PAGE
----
Or…Mihaly Daniel Malcolm.
We’re looking at three famous authors in the realm of motivation and behavior. Mihaly Csíkszentmihályi of Flow fame. Daniel Pink of Drive (he also wrote A Whole New Mind). And of course Malcolm Gladwell’s Outliers (known best for his bestseller Blink!).
What we’re doing with them I think is called a mashup. It’s a social media term from a few years ago – wiki it.
The premise of Daniel Pink’s book is that what motivates people is autonomy, mastery and purpose.
Malcolm Gladwell quips in Outliers…
“Those three things – autonomy, complexity, and a connection between effort and reward — are, most people agree, the three qualities that work has to have if it is to be satisfying.
Before we get to Mihaly’s Flow, let’s see the interaction between Pink and Gladwell.
Autonomy – well, both have that. Defining for yourself the how, the with whom, the when, the where, and the with what of your work.
Mastery – Complexity. Mastery is the getting better at an activity. Complexity is the surrounding context of mastery. The more complex something is, the more mastery becomes a factor. And perhaps, the more fulfilling mastery becomes.
Purpose – connection between effort and reward. These aren’t too far off. Pink’s purpose (what is Pink’s purpose, wait that’s the music biz, wrong tangent) is belonging to something bigger than oneself — this phrase is now becoming cliche, but it’s apropos here. When you look at purpose from a different perspective you see that what you want is for what you’re doing to mean something. So purpose is another way of saying you want a connection between what you do and the results you get…it’s just one tends to define results within a bigger “thing” than just your career…which would be selfish, and lacking the bigger purpose…tsk tsk.
From Flow (psychology) – Wikipedia, the free encyclopedia. Bold print is my additional commentary.
Csíkszentmihályi identifies the following ten factors as accompanying an experience of flow:
1. Clear goals (expectations and rules are discernible and goals are attainable and align appropriately with one’s skill set and abilities). Moreover, the challenge level and skill level should both be high. Purpose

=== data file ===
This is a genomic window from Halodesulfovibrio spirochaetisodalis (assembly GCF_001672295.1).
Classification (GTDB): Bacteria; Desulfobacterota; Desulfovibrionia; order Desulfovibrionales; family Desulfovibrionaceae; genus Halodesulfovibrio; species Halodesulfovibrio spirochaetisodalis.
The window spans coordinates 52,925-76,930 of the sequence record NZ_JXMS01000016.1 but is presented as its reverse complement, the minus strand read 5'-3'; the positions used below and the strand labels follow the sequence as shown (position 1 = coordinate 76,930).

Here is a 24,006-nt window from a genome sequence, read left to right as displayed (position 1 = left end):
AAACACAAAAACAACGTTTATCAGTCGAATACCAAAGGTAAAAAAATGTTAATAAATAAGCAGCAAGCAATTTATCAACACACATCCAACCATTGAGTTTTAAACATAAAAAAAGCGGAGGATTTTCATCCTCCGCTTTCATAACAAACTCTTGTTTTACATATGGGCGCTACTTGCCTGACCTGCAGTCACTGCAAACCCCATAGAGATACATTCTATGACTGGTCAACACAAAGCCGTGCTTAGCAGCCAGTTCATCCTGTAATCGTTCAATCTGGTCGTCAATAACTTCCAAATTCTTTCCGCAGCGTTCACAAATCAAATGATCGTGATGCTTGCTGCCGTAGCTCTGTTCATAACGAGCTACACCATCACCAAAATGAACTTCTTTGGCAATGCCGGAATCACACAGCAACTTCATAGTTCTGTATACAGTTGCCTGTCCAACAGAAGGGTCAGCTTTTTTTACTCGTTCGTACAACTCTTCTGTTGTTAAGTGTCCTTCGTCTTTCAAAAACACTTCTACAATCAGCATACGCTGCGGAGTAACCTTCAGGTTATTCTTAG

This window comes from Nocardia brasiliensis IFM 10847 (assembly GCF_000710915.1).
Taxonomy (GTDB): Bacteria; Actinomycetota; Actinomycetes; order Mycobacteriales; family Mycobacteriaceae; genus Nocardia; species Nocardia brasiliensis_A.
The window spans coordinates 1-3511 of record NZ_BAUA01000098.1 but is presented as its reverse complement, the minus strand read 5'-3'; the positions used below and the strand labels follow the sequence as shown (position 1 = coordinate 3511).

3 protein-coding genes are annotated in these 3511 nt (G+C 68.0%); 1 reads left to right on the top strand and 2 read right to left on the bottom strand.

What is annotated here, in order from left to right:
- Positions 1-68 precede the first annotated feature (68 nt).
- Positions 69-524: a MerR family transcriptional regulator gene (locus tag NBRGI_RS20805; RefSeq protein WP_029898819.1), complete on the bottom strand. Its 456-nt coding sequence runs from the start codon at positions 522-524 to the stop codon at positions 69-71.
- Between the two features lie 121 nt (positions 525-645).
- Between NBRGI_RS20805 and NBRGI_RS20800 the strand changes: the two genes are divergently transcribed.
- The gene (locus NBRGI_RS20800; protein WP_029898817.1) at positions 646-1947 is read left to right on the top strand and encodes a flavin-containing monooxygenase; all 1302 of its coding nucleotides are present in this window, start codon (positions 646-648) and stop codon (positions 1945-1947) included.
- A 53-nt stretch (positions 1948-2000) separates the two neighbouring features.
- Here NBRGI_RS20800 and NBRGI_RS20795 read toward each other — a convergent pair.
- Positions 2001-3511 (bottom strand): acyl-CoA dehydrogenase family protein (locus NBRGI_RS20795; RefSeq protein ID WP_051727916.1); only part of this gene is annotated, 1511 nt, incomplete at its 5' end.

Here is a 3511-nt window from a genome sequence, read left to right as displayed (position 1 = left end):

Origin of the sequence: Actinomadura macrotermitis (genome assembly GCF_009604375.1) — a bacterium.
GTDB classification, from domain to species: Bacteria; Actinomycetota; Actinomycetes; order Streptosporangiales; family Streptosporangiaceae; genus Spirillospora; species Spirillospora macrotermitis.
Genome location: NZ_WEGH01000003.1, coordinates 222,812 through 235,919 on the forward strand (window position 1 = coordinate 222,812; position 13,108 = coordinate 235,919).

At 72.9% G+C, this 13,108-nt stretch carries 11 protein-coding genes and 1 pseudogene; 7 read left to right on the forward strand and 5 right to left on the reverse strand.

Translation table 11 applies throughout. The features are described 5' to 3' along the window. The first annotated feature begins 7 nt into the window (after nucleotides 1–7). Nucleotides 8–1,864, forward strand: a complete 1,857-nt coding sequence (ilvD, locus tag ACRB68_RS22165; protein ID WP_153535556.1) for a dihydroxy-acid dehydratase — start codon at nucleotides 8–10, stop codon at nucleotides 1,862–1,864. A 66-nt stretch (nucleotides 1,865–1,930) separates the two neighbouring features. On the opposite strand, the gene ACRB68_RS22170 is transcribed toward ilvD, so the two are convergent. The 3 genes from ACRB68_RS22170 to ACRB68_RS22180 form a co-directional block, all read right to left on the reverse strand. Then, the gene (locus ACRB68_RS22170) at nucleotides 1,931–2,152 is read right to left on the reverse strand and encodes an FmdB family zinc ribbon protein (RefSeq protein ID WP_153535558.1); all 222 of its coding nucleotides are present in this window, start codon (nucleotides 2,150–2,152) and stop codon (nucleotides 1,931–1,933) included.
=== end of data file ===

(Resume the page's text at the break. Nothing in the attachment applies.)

2. Concentrating, a high degree of concentration on a limited field of attention (a person engaged in the activity will have the opportunity to focus and to delve deeply into it). Mastery
3. A loss of the feeling of self-consciousness, the merging of action and awareness. Mastery
4. Distorted sense of time, one’s subjective experience of time is altered. Mastery.
5. Direct and immediate feedback (successes and failures in the course of the activity are apparent, so that behavior can be adjusted as needed). Purpose, Mastery
6. Balance between ability level and challenge (the activity is neither too easy nor too difficult). Mastery.
7. A sense of personal control over the situation or activity. Autonomy.
8. The activity is intrinsically rewarding, so there is an effortlessness of action. Mastery, Purpose.
9. A lack of awareness of bodily needs (to the extent that one can reach a point of great hunger or fatigue without realizing it). Mastery, Purpose.
10. People become absorbed in their activity, and focus of awareness is narrowed down to the activity itself, action awareness merging. Mastery
Can you find these things in your job? Can you carve out more autonomy? Can you discover means to mastery? Have you uncovered a greater purpose?
Must you have a boss or a business give it to you? That would be nice. It would make the workplace more productive, definitely. But if they’re not going to give you it…and you’re not going to go anywhere else to get it…then you’ll have to muddle your way into bringing it into your job.
Survive. Then thrive.
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